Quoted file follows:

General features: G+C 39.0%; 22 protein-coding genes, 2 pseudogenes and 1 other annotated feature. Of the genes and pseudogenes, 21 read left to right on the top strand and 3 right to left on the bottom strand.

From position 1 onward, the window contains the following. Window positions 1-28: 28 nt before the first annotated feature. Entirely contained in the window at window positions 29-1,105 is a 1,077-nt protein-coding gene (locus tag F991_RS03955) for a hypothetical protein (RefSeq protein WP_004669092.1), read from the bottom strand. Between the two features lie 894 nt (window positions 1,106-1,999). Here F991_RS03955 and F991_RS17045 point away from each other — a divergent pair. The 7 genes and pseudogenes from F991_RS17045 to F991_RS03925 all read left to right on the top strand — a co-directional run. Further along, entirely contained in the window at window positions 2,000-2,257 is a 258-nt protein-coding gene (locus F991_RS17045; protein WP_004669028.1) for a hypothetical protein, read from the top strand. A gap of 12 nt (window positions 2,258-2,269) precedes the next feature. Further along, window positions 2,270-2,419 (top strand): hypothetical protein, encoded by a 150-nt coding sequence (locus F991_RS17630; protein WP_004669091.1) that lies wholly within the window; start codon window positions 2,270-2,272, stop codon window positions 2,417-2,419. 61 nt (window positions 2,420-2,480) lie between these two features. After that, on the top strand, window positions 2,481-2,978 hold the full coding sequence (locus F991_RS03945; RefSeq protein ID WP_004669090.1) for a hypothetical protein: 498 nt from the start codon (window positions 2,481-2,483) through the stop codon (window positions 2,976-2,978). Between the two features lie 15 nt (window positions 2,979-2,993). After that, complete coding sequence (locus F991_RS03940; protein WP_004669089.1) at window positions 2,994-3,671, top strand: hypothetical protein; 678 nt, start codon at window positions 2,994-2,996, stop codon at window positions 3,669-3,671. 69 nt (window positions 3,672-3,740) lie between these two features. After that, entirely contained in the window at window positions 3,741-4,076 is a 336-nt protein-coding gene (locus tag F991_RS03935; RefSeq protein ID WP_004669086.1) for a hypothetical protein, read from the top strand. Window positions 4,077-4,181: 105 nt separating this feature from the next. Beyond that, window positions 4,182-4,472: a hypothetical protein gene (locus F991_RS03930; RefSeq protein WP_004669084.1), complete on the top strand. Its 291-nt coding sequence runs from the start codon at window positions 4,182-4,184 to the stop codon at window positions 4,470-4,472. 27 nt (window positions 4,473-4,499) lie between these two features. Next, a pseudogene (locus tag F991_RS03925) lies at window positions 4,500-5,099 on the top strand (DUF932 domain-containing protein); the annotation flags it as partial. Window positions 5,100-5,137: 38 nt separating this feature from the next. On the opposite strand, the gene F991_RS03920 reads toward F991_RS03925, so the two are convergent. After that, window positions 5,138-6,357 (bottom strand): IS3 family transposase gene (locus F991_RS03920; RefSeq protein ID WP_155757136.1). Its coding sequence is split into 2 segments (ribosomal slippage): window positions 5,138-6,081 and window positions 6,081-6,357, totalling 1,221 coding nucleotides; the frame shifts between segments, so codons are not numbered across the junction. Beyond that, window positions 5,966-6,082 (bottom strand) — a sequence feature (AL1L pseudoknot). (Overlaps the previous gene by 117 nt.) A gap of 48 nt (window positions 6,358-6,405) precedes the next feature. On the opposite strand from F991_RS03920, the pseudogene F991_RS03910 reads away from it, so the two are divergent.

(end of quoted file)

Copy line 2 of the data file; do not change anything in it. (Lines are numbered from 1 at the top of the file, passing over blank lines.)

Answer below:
From position 1 onward, the window contains the following. Window positions 1-28: 28 nt before the first annotated feature. Entirely contained in the window at window positions 29-1,105 is a 1,077-nt protein-coding gene (locus tag F991_RS03955) for a hypothetical protein (RefSeq protein WP_004669092.1), read from the bottom strand. Between the two features lie 894 nt (window positions 1,106-1,999). Here F991_RS03955 and F991_RS17045 point away from each other — a divergent pair. The 7 genes and pseudogenes from F991_RS17045 to F991_RS03925 all read left to right on the top strand — a co-directional run. Further along, entirely contained in the window at window positions 2,000-2,257 is a 258-nt protein-coding gene (locus F991_RS17045; protein WP_004669028.1) for a hypothetical protein, read from the top strand. A gap of 12 nt (window positions 2,258-2,269) precedes the next feature. Further along, window positions 2,270-2,419 (top strand): hypothetical protein, encoded by a 150-nt coding sequence (locus F991_RS17630; protein WP_004669091.1) that lies wholly within the window; start codon window positions 2,270-2,272, stop codon window positions 2,417-2,419. 61 nt (window positions 2,420-2,480) lie between these two features. After that, on the top strand, window positions 2,481-2,978 hold the full coding sequence (locus F991_RS03945; RefSeq protein ID WP_004669090.1) for a hypothetical protein: 498 nt from the start codon (window positions 2,481-2,483) through the stop codon (window positions 2,976-2,978). Between the two features lie 15 nt (window positions 2,979-2,993). After that, complete coding sequence (locus F991_RS03940; protein WP_004669089.1) at window positions 2,994-3,671, top strand: hypothetical protein; 678 nt, start codon at window positions 2,994-2,996, stop codon at window positions 3,669-3,671. 69 nt (window positions 3,672-3,740) lie between these two features. After that, entirely contained in the window at window positions 3,741-4,076 is a 336-nt protein-coding gene (locus tag F991_RS03935; RefSeq protein ID WP_004669086.1) for a hypothetical protein, read from the top strand. Window positions 4,077-4,181: 105 nt separating this feature from the next. Beyond that, window positions 4,182-4,472: a hypothetical protein gene (locus F991_RS03930; RefSeq protein WP_004669084.1), complete on the top strand. Its 291-nt coding sequence runs from the start codon at window positions 4,182-4,184 to the stop codon at window positions 4,470-4,472. 27 nt (window positions 4,473-4,499) lie between these two features. Next, a pseudogene (locus tag F991_RS03925) lies at window positions 4,500-5,099 on the top strand (DUF932 domain-containing protein); the annotation flags it as partial. Window positions 5,100-5,137: 38 nt separating this feature from the next. On the opposite strand, the gene F991_RS03920 reads toward F991_RS03925, so the two are convergent. After that, window positions 5,138-6,357 (bottom strand): IS3 family transposase gene (locus F991_RS03920; RefSeq protein ID WP_155757136.1). Its coding sequence is split into 2 segments (ribosomal slippage): window positions 5,138-6,081 and window positions 6,081-6,357, totalling 1,221 coding nucleotides; the frame shifts between segments, so codons are not numbered across the junction. Beyond that, window positions 5,966-6,082 (bottom strand) — a sequence feature (AL1L pseudoknot). (Overlaps the previous gene by 117 nt.) A gap of 48 nt (window positions 6,358-6,405) precedes the next feature. On the opposite strand from F991_RS03920, the pseudogene F991_RS03910 reads away from it, so the two are divergent.